How Much Flavor You Get from Ginger Depends on How You Cut It

There are the ingredients that wax and wane in the kitchen. The ingredients that somehow find themselves in every meal or are left to collect cobwebs in the corner of cabinets and grow soft in the back of the fridge. But not ginger — never ginger. This rhizome, often described as a root, is often used in my kitchen as a way to bring heat to a dish without reaching for a pepper — I just have to be sure to reach for the right one.

Source: Need to Kick Up Your Dish? Reach for (Mature) Ginger

Curious about how much vitamin K ginger has?  Know that you can use the peels to make tea

Freeze it. When you need it, grind it. The first thing you’ll notice is that the stringy part is no longer stringy and grinds right off. The second thing you’ll notice is that you’ll have fresh tasting ginger even when you keep it in the freezer for months. After more than half a year, there’s still no freezer burn or shriveled up ginger.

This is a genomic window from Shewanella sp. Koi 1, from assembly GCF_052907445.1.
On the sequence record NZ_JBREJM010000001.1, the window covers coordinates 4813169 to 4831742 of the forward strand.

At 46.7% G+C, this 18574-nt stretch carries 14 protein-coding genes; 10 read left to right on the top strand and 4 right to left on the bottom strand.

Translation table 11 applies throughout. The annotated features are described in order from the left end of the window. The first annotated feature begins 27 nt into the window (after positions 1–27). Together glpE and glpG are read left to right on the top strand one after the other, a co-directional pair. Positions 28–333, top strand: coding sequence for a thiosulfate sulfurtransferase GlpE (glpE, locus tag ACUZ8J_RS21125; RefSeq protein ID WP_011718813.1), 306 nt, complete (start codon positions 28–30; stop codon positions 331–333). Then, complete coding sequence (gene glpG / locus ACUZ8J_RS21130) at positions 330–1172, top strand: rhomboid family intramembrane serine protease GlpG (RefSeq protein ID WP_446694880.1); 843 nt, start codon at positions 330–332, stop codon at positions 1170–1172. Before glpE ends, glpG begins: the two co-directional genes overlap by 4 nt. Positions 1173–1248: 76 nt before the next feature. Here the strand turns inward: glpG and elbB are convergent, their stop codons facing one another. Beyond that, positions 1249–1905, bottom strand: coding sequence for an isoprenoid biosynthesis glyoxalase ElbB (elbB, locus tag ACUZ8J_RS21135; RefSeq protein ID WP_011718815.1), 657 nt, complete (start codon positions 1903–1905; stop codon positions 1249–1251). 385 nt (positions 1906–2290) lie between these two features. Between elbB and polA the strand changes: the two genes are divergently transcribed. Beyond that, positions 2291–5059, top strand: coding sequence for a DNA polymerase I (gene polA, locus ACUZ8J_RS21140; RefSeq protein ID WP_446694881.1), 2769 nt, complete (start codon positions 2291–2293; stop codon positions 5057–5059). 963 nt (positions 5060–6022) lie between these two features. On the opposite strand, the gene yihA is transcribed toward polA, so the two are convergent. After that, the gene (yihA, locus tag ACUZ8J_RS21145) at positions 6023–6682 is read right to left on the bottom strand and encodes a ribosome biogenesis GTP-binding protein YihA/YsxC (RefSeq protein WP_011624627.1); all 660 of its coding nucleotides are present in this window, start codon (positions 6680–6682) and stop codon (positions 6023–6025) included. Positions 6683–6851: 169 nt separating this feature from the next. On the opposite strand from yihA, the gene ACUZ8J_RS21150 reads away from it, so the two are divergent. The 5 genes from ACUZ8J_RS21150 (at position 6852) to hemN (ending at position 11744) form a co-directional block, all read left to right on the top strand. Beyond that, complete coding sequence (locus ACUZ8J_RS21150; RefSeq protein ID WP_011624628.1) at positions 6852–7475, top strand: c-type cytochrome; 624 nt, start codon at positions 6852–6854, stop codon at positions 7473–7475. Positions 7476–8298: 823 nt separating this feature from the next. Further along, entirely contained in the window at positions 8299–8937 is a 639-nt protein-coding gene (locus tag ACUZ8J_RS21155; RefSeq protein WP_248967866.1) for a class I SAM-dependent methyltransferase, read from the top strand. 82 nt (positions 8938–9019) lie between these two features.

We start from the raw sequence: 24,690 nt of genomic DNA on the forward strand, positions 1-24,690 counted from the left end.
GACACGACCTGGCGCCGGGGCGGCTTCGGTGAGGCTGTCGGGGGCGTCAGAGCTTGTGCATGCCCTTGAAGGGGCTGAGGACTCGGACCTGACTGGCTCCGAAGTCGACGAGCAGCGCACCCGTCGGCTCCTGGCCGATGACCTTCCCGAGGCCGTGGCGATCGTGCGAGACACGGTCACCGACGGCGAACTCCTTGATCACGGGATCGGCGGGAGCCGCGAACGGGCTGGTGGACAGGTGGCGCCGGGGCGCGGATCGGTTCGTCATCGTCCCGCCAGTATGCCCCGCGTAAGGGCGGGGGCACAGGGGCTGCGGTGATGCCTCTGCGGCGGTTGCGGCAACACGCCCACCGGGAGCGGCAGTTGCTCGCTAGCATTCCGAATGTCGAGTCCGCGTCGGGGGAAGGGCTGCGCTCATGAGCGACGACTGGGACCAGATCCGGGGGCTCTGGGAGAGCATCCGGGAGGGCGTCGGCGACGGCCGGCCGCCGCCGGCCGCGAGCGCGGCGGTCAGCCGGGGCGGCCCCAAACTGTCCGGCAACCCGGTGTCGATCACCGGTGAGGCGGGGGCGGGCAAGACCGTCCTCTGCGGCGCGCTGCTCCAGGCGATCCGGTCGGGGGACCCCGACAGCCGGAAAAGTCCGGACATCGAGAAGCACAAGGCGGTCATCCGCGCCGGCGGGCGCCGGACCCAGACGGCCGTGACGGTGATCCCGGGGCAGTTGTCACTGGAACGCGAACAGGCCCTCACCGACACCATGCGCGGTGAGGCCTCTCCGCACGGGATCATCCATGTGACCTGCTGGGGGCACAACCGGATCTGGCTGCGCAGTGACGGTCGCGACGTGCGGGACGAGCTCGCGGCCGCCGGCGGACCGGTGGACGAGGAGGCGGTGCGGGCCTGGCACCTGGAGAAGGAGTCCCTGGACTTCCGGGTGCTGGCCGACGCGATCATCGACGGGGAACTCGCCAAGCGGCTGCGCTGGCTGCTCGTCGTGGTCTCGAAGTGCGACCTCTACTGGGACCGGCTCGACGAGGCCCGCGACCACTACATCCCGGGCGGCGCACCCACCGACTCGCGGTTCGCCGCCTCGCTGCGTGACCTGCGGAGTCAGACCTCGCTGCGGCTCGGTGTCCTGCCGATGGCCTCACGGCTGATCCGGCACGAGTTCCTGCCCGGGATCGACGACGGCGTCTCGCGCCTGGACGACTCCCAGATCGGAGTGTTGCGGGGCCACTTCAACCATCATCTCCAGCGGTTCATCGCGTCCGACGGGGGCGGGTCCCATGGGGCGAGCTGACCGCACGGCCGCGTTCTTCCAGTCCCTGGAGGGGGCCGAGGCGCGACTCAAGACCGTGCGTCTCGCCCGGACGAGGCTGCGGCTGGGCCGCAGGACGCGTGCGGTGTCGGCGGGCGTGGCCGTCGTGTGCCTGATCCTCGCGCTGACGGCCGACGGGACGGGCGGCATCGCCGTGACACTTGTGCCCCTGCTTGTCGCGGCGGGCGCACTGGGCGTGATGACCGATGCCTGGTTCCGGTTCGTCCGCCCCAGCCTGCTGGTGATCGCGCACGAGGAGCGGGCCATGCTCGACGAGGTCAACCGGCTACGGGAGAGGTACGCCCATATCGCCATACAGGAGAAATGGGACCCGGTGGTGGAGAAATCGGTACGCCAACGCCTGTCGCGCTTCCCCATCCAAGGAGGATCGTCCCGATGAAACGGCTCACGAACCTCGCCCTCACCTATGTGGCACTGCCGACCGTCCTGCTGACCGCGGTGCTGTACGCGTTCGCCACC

Different Mincing Methods Can Affect the Taste of Garlic

The fact that microplaned garlic is more pungent than minced isn’t particularly shocking in and of itself. We all know that garlic’s intensity in a dish isn’t just dependent on how much garlic there is, but also how it’s been prepared: a single whole clove will deliver less intensity than a crushed one, a crushed clove will be milder than a sliced clove, and a sliced one isn’t as pungent as a chopped or pureed one—the more cells we rupture when cutting garlic, the more potent it is.

Source: The Best Way to Mince Garlic

Which you want depends on your tastes, and the recipe in question.